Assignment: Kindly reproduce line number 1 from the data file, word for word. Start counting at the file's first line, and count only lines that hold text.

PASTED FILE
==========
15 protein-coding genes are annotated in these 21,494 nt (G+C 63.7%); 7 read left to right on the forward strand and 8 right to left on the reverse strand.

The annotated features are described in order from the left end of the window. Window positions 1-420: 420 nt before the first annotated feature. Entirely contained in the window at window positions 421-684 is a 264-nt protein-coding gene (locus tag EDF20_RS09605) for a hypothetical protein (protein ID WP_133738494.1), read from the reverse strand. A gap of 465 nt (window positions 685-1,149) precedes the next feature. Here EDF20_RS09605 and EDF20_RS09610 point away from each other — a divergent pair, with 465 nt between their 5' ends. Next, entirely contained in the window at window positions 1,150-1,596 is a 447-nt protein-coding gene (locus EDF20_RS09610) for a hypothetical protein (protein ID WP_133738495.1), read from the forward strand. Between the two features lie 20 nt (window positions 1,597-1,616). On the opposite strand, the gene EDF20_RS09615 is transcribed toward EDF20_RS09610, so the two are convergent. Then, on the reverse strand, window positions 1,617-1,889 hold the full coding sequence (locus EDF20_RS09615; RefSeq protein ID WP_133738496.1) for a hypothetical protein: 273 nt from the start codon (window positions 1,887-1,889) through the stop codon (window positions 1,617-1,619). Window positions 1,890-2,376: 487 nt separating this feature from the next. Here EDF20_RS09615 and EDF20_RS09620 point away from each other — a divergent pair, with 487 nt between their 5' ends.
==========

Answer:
15 protein-coding genes are annotated in these 21,494 nt (G+C 63.7%); 7 read left to right on the forward strand and 8 right to left on the reverse strand.